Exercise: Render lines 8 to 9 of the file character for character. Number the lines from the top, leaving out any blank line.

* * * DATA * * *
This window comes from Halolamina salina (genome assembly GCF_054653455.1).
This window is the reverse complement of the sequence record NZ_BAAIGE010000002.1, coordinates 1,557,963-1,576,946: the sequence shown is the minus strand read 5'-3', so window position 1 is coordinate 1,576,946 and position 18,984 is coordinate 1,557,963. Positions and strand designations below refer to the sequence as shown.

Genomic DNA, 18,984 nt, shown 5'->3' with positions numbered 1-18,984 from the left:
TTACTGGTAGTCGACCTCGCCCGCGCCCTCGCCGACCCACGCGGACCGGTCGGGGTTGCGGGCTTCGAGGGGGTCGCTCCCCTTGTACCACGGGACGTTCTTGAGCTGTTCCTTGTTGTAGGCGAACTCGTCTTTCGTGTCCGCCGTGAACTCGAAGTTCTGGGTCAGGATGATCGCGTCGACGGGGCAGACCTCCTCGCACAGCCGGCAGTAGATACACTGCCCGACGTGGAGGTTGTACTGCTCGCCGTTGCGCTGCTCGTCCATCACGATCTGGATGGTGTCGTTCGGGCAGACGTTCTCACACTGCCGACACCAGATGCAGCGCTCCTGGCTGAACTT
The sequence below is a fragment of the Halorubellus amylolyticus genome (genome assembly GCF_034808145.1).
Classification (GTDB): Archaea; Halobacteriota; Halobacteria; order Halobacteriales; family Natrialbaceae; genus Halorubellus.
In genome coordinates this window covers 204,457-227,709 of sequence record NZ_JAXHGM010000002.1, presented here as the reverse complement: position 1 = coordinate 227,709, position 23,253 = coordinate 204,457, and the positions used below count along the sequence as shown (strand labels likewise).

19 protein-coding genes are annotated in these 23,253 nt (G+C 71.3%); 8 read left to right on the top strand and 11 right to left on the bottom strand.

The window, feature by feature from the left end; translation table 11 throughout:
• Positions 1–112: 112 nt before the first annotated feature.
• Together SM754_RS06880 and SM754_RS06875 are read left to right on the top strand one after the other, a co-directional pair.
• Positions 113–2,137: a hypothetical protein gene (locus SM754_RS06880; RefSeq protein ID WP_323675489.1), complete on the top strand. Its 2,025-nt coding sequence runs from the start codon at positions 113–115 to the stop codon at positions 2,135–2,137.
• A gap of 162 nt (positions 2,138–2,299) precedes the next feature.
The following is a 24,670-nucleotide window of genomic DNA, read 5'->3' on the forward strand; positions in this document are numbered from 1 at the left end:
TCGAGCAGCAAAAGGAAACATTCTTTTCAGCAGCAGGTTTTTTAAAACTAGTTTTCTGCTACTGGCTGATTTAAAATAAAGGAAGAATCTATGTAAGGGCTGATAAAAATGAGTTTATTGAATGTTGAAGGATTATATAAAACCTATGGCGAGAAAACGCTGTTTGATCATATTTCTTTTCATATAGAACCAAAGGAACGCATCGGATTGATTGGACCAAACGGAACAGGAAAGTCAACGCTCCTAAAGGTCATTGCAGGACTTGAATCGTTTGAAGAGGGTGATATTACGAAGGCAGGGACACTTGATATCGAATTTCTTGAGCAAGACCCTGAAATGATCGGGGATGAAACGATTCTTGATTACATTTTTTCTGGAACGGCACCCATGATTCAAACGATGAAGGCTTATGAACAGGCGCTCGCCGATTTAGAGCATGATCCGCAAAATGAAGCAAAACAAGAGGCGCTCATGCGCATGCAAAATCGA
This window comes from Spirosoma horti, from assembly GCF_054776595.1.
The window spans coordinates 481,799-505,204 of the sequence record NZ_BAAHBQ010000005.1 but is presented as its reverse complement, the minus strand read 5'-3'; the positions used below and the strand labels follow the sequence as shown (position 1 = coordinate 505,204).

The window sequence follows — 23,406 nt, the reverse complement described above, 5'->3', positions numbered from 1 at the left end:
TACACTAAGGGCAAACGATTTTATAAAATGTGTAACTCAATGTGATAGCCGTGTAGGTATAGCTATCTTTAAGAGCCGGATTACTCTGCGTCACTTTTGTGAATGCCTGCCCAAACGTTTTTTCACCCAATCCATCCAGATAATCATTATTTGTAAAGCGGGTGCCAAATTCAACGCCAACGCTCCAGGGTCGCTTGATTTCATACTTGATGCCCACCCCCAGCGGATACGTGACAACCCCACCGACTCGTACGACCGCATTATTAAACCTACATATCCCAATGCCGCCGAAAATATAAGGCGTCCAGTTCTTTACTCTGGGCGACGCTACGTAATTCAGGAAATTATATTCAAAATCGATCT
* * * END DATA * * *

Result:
19 protein-coding genes are annotated in these 23,253 nt (G+C 71.3%); 8 read left to right on the top strand and 11 right to left on the bottom strand.

The window, feature by feature from the left end; translation table 11 throughout: